Convergence

Convergence is the process of different technologies coming together to create new technologies. A phone is a good example of this process. Phones have become so complex and powerful that making phone calls is almost rare for some people. Just as a Leatherman is the creation of mechanical convergence (knives, pliers, screw drivers, scissors, etc), our phones are essentially digital multitools (GPS, cameras, music, streaming, countless apps, etc). Continuing the multitool example, mechanical convergence has seemed to slow down as you can only do so much with such a limited, pocket sized platform. Smartphones however, have grown exponentially in strength and ability while becoming increasingly slimmer. At this point there really aren't many things that computers can do that phones can't, Microsoft office is even phone compatible now.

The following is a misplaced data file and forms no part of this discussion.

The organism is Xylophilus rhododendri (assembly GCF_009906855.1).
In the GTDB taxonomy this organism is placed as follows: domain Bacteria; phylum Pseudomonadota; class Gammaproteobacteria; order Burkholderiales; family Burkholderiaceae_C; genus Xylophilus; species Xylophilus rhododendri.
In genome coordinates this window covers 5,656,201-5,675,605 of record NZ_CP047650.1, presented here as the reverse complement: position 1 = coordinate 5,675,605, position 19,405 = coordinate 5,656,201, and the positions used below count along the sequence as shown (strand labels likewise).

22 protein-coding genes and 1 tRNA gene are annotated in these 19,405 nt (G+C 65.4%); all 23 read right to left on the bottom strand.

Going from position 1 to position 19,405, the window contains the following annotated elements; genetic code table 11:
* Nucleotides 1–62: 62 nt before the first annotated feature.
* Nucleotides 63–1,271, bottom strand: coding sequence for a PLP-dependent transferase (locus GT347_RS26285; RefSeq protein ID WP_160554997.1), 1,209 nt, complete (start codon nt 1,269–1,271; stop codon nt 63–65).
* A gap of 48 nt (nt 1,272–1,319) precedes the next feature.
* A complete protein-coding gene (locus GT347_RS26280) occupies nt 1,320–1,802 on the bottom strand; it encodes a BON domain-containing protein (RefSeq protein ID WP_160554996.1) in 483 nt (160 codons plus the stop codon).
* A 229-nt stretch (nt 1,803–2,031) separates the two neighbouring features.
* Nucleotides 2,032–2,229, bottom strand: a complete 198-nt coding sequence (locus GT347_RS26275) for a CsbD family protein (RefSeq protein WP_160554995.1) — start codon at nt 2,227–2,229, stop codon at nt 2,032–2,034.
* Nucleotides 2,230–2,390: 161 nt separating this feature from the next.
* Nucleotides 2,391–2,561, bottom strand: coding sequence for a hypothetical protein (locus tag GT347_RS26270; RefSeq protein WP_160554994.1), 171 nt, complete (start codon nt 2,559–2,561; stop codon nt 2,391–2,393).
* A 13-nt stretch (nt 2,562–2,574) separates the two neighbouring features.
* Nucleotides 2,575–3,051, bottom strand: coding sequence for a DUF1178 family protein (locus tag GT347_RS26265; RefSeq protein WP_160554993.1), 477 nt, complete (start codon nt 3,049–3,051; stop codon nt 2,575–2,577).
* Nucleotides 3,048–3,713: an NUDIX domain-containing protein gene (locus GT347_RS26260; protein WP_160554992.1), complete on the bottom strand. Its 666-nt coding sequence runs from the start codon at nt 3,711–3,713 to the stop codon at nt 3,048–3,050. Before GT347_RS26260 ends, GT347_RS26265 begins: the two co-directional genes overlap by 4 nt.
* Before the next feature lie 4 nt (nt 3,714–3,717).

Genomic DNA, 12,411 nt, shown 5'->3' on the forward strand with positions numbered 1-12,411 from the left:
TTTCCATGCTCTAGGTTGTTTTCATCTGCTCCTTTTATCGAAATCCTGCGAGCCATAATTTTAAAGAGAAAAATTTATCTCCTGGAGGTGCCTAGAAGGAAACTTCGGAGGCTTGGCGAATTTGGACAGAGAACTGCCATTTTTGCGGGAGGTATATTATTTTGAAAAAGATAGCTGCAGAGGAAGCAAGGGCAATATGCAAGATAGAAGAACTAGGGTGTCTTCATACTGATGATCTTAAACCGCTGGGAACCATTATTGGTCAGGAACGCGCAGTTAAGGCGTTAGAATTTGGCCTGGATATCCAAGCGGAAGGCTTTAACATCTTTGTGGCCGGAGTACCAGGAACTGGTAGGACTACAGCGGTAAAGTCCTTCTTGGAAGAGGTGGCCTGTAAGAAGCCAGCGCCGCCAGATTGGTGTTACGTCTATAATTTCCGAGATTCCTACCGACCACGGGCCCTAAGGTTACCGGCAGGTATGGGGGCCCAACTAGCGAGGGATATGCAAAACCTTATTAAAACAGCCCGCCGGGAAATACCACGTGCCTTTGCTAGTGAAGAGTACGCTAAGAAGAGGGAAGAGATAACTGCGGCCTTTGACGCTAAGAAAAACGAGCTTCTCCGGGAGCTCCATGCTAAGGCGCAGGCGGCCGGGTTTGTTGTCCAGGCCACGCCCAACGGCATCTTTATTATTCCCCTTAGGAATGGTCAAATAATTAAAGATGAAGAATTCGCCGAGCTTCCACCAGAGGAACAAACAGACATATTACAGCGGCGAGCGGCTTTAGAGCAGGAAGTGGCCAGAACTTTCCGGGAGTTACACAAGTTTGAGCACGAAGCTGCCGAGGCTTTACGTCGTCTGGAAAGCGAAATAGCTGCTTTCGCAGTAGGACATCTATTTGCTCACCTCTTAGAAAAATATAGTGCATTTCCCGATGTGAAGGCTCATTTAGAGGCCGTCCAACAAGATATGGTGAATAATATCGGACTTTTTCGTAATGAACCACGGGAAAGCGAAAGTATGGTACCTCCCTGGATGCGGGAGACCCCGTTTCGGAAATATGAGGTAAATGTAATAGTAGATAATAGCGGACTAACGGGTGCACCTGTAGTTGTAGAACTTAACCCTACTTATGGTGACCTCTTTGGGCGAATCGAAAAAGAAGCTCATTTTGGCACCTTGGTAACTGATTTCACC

Convergence has a a way of eliminating the "middle man" due to an increase in efficiency, therefore convergence continually eliminates jo…